A summit on tackling loneliness and social isolation in Leicestershire is being held this week.
We, along with the University of Leicester’s Unit for Diversity, Inclusion and Community Engagement (DICE), are bringing together partners in the public, voluntary, business and education sectors to better understand the impact of loneliness.
The summit, to be held on Friday, 30 November, at the University of Leicester, will provide the opportunity to learn, share good practice, and encourage agencies to work together to provide effective solutions to the issue.
There is increasing evidence that loneliness impacts health, wellbeing and independence. It’s vital we play our part in raising awareness of this issue.
“It’s also important that we have an occasion where our partners and ourselves can come together, where we can share our experiences, our thoughts and build the bonds between us so that we can work together even better than we do and make a difference to those in need.Person:Councillor Pam Posnett, cabinet member for health and wellbeing
Associate Professor John Williams, Co-director of DICE at the University of Leicester, said: “We are delighted to host this event with the county council. The Jo Cox Commission talked recently about levels of loneliness across all age ranges that are ‘worryingly high.’ This includes, of course, some students at university, a major life change.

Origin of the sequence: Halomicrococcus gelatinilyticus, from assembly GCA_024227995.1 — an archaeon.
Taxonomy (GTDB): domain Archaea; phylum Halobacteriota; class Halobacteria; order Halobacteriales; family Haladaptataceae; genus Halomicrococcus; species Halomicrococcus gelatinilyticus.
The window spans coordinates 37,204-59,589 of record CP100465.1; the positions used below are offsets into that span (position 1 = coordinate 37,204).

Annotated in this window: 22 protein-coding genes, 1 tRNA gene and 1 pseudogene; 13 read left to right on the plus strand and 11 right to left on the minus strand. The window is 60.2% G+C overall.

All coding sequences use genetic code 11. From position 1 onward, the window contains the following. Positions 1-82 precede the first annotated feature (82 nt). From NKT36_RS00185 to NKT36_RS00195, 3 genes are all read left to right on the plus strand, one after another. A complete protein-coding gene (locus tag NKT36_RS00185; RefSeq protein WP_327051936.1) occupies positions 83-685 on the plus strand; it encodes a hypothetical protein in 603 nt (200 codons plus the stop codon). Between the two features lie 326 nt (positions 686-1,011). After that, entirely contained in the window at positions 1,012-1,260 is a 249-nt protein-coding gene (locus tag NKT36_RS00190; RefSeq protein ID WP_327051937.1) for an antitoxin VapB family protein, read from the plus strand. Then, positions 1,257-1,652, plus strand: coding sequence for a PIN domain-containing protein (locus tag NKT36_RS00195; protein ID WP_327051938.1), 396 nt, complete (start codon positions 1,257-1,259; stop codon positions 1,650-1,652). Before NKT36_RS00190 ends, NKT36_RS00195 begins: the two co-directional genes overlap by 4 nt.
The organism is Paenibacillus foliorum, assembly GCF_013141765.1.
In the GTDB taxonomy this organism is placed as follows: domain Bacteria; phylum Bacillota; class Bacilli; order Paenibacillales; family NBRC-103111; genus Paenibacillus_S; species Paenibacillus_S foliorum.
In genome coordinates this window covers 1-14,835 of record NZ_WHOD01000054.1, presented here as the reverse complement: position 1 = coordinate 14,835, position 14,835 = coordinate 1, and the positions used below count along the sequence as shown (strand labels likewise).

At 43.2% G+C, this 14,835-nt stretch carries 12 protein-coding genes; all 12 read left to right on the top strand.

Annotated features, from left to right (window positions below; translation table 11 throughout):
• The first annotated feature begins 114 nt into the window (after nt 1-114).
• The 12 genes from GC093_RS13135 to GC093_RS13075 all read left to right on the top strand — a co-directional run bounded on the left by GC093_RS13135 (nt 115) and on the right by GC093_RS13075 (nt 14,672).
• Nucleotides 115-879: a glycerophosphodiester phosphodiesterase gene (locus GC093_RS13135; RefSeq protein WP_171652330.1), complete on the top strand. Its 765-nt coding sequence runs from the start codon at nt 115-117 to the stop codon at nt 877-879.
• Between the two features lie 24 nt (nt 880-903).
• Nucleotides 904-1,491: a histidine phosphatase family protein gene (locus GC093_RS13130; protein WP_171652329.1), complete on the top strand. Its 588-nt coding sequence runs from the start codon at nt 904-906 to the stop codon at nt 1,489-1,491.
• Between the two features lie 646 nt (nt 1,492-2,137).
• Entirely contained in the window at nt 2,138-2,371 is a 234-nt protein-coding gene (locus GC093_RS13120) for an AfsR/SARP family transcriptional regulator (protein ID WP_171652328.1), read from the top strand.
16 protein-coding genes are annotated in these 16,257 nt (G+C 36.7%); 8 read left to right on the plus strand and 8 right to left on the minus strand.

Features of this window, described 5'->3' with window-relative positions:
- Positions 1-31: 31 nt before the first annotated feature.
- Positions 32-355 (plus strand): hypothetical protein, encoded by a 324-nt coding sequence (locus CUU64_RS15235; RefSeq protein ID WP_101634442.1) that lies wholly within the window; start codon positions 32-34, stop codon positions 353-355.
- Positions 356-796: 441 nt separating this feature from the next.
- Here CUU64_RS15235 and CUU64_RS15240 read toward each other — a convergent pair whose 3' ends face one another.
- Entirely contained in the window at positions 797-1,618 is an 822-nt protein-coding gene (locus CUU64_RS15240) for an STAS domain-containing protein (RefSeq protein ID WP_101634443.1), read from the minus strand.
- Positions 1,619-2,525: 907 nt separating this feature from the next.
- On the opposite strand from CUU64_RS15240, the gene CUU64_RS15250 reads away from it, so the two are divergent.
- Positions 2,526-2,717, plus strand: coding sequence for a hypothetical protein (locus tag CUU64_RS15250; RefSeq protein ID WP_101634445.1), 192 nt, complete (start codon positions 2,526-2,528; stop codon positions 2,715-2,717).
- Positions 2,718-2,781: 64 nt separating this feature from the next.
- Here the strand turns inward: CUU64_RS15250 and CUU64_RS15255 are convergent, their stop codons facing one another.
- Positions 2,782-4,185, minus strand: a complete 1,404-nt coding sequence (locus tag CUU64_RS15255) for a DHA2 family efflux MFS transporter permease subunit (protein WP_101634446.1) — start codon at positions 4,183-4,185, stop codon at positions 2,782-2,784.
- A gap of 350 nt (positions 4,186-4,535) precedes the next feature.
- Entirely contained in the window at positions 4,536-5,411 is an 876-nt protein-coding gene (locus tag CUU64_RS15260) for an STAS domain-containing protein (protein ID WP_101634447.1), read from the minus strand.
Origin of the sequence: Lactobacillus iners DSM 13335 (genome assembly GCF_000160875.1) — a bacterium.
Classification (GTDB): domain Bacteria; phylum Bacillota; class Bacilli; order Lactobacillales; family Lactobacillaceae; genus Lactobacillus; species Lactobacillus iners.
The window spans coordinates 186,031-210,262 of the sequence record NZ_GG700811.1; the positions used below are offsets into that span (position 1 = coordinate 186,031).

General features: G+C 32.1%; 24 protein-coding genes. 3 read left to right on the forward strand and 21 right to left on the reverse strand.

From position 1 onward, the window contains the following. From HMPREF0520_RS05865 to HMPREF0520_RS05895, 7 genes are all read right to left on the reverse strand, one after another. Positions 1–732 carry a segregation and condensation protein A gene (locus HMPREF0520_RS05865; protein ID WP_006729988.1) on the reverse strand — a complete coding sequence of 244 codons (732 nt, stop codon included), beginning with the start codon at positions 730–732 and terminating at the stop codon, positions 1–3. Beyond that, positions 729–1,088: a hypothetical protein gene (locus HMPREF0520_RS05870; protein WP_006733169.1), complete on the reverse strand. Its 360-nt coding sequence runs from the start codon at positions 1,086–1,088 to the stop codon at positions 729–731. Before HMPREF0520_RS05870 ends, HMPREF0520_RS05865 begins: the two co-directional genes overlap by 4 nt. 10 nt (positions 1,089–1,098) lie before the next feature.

“The question is, could this be the sign of a growing problem, in different age groups, in an increasingly atomised world? Or does it suggest that we have much more awareness today about the damage caused by loneliness and we are more willing as a society to talk openly about such issues? We hope to address these matters in our conference.”
The summit is part of our new initiative to work with partners to help residents become better connected and improve lives – and reduce the demand on public services.
Examples of how loneliness is tackled across the county include:
- Social workers supporting vulnerable children, adults and families;
- Emergency services providing joined up advice – on, for instance, trips and falls, fire safety and home security - to keep people safe and living independently; and
- The council’s network of ‘local area coordinators’ who connect and support people in communities.